Assuming the decision was more precautionary than problematic, the second-biggest question for Raducanu is Sun. The New Zealand qualifier comes into the match ranked ahead of Raducanu, No.123 vs. No.135, and the match will be her seventh at SW19. After qualifying for her first Wimbledon main draw — and just her second at a Slam overall — she stunned No.8 seed Zheng Qinwen in the first round and hasn’t looked back.

Get to know Lulu Sun, the first New Zealander to make Wimbledon’s second week

Sun was born in New Zealand to a Croatian mother and Chinese father and grew up in China and Switzerland. Her cosmopolitan life didn’t stop there. Sun played collegiate tennis at the University of Texas and graduated two years ago. She played under the Swiss flag until earlier this year.

“Obviously, [Emma and I] were born in different countries, our moms are Chinese,” Sun said. “There’s a lot of half-Chinese people out there in the world and also people who live abroad, not only that are half.

“I think that we’re lucky to be able to experience that. I think a lot of times we feel as though we’re not included in anything, because we’re not one person of somewhere, but I think it’s kind of special and to be able to blend in each and everywhere.”

The winner will face either Vekic or Badosa in the quarterfinals.

[7] Jasmine Paolini vs. [12] Madison Keys

Head-to-head: Keys leads 1-0
First on No.1 Court

Before the start of her grass season, Paolini said playing on the turf would often drive her to tears. In contrast, Keys would love to see the tours shorten the hard court and clay seasons to lengthen their time on grass. 

Paolini may not love the grass, but her 2024 form has been so good it hasn’t mattered. The Italian had never won a tour-level main-draw match on grass before this year. But after making her first grass-court semifinal in Eastbourne last week, she’s now into her third consecutive Round of 16 at a major. 

But is that enough to stop Keys’ high-octane power game? Like her long-time mentor Lindsay Davenport, Keys is built to win on the grass. Among active players, only Venus Williams (79.0%, 98-26) and Petra Kvitova (76.3%, 74-23) own a better match win percentage on grass than Keys (76.2%, 48-15).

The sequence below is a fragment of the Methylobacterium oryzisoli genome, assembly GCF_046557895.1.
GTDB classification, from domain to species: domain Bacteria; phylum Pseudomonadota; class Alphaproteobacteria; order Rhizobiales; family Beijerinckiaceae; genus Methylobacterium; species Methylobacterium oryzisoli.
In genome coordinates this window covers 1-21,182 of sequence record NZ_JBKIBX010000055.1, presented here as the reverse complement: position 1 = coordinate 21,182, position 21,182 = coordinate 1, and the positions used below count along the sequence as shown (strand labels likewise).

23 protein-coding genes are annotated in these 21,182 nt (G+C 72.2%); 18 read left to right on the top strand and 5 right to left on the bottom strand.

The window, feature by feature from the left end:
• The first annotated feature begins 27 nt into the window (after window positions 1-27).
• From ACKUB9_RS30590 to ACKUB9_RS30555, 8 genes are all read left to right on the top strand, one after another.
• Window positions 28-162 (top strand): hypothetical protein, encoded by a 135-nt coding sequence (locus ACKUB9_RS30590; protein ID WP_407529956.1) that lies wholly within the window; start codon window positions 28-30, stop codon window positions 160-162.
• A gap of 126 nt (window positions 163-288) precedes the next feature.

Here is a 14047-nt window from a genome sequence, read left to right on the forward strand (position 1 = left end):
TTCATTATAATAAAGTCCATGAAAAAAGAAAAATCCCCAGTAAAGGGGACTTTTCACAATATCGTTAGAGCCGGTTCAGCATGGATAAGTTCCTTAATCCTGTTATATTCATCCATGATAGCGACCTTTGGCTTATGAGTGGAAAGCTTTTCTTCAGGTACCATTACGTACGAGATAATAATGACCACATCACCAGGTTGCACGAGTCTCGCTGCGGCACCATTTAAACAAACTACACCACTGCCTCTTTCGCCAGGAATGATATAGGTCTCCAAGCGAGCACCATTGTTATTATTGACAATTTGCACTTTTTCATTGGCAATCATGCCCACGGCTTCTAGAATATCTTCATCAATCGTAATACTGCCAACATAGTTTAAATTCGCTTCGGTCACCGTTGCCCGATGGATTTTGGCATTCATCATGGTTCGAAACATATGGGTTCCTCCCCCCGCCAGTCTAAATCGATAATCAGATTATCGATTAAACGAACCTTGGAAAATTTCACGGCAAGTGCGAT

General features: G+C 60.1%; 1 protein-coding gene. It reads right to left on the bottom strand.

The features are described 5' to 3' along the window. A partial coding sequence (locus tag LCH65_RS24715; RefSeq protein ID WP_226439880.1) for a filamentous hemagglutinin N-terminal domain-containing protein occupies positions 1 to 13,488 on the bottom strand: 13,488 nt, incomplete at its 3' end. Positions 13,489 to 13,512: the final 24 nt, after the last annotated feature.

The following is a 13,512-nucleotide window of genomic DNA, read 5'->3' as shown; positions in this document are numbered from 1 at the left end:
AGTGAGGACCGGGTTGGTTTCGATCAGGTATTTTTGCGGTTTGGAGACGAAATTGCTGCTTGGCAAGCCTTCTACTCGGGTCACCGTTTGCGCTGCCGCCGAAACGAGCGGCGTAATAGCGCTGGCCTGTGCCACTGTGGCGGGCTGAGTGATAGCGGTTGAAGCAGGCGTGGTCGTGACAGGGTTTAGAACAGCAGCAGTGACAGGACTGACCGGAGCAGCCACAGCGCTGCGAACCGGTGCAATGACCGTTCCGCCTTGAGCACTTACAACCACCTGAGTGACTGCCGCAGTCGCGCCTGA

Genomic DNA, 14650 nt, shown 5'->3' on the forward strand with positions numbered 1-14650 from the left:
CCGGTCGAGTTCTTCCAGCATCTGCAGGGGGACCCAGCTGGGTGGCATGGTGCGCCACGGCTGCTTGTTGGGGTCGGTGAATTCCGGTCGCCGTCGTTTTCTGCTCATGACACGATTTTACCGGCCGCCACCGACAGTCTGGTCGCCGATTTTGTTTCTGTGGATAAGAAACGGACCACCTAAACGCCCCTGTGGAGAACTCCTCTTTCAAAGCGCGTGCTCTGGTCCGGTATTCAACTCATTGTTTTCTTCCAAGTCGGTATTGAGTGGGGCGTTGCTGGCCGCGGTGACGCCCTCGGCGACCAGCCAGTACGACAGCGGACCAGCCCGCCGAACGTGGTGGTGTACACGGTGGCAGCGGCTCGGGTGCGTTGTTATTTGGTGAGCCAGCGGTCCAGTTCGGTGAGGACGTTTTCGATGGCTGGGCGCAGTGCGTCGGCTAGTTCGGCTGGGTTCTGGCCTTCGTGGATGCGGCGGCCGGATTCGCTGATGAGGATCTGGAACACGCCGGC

The irony is, despite having won three grass titles, Wimbledon remains the only Slam at which she has yet to make the semifinals. Keys has not lost a set through the first week.

The winner will face either Gauff or Navarro in the quarterfinals.

More from Wimbledon:

Paula Badosa vs. Donna Vekic

Head-to-head: First meeting

The most surprising aspect of this fourth-round match is that these two ubiquitous tour veterans have never played. Both come into their first-time duel having won tight, emotional matches in the third round. 

Watch: Badosa’s tearful reaction to making the Round of 16

Badosa snapped Eastbourne champion Daria Kasatkina’s seven-match win streak by coming from 4-2 down in the final set to win the last four games. The win put the Spaniard into the second week of a Slam for the first time in two years and the first time since suffering a career-threatening stress fracture in her back. 

Vekic has always loved the grass season and the Croatian has built on her run to the Bad Homburg final to make her first fourth round of a Slam this year. Vekic knocked out Australian Open semifinalist Dayana Yastremska in the third round, winning 7-6(3), 6-7(1), 6-1. 

The winner will face either Sun or Raducanu for a spot in the semifinals.